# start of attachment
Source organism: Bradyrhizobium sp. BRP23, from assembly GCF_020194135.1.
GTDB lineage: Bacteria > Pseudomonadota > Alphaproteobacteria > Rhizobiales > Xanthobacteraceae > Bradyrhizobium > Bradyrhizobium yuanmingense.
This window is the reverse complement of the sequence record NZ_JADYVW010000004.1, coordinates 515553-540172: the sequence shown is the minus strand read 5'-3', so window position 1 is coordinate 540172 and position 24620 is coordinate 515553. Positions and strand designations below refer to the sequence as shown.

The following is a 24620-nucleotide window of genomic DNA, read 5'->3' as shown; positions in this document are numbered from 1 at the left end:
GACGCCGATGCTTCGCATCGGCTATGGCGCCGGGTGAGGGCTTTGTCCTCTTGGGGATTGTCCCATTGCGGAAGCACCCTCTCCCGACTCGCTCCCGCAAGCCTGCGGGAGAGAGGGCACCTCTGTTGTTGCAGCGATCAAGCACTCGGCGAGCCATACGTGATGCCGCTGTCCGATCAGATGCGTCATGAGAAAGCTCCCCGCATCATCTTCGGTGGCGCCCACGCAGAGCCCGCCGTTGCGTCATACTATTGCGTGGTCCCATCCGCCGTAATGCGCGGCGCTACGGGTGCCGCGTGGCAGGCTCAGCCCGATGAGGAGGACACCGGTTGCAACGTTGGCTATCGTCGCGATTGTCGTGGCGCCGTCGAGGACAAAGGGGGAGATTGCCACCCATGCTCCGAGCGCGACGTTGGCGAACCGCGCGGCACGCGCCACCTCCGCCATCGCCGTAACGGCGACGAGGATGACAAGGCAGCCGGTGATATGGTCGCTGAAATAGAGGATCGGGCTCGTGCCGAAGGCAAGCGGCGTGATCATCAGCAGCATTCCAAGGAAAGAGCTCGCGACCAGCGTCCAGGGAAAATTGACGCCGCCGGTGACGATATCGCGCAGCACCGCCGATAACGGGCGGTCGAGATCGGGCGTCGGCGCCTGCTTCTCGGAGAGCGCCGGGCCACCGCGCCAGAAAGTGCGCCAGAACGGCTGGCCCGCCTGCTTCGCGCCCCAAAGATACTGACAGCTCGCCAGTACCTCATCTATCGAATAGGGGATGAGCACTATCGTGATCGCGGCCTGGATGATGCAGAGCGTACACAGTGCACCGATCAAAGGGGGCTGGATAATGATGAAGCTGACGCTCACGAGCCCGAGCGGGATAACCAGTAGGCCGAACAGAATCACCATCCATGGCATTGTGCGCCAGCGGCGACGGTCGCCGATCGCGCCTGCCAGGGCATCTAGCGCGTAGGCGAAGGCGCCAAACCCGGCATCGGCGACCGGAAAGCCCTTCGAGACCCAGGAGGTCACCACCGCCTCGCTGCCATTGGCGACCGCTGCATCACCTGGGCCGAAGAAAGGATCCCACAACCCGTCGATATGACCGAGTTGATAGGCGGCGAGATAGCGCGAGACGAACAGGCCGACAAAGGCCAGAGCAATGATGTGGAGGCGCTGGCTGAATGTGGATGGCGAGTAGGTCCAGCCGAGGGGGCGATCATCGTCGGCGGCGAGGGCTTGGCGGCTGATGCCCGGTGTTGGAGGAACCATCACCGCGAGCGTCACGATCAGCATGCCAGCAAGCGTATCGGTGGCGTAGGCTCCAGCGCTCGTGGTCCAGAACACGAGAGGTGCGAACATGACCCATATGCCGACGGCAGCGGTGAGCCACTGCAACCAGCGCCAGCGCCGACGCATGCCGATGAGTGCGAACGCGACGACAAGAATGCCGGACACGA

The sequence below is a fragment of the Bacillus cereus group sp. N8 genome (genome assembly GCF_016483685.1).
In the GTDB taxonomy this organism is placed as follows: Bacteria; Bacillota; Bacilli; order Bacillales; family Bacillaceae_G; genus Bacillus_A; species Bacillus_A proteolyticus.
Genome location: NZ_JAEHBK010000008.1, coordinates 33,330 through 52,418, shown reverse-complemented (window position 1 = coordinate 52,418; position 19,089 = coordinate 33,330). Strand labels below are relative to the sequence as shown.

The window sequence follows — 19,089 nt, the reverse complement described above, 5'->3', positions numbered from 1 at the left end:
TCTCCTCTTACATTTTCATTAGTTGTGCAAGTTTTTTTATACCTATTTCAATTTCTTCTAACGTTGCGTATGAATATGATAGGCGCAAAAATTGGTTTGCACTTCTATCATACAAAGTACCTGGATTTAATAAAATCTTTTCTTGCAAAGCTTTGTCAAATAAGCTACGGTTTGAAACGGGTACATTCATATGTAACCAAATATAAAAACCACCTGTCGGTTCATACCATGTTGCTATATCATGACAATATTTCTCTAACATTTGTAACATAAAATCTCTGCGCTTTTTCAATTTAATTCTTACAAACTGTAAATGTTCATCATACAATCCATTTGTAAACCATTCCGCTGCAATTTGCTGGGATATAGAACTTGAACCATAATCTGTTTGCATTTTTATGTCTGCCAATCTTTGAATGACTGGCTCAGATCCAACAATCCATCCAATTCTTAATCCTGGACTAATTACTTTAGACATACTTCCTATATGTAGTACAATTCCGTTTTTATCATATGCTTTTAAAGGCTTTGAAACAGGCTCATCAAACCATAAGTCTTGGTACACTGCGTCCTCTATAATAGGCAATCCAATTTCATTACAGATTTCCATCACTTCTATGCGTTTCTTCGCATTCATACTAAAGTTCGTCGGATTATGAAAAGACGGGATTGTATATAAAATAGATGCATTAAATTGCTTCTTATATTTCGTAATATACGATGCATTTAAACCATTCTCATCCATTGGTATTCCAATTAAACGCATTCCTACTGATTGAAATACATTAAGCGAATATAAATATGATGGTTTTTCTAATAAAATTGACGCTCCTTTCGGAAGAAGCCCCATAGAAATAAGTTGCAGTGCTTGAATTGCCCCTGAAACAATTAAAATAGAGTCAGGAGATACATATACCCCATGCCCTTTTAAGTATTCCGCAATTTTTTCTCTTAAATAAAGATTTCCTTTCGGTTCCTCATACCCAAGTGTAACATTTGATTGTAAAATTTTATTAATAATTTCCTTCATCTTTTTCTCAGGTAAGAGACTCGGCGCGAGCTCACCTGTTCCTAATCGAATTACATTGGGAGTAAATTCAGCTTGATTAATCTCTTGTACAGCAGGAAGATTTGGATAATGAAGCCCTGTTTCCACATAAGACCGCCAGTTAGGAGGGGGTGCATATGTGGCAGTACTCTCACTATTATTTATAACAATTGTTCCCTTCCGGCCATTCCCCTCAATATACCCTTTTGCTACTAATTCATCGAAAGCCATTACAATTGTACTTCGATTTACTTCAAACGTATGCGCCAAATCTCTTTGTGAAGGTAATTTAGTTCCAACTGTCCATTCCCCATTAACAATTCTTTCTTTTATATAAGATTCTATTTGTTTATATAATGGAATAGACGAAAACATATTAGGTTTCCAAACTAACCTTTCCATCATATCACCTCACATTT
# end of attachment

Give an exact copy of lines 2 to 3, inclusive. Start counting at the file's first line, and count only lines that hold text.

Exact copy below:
GTDB lineage: Bacteria > Pseudomonadota > Alphaproteobacteria > Rhizobiales > Xanthobacteraceae > Bradyrhizobium > Bradyrhizobium yuanmingense.
This window is the reverse complement of the sequence record NZ_JADYVW010000004.1, coordinates 515553-540172: the sequence shown is the minus strand read 5'-3', so window position 1 is coordinate 540172 and position 24620 is coordinate 515553. Positions and strand designations below refer to the sequence as shown.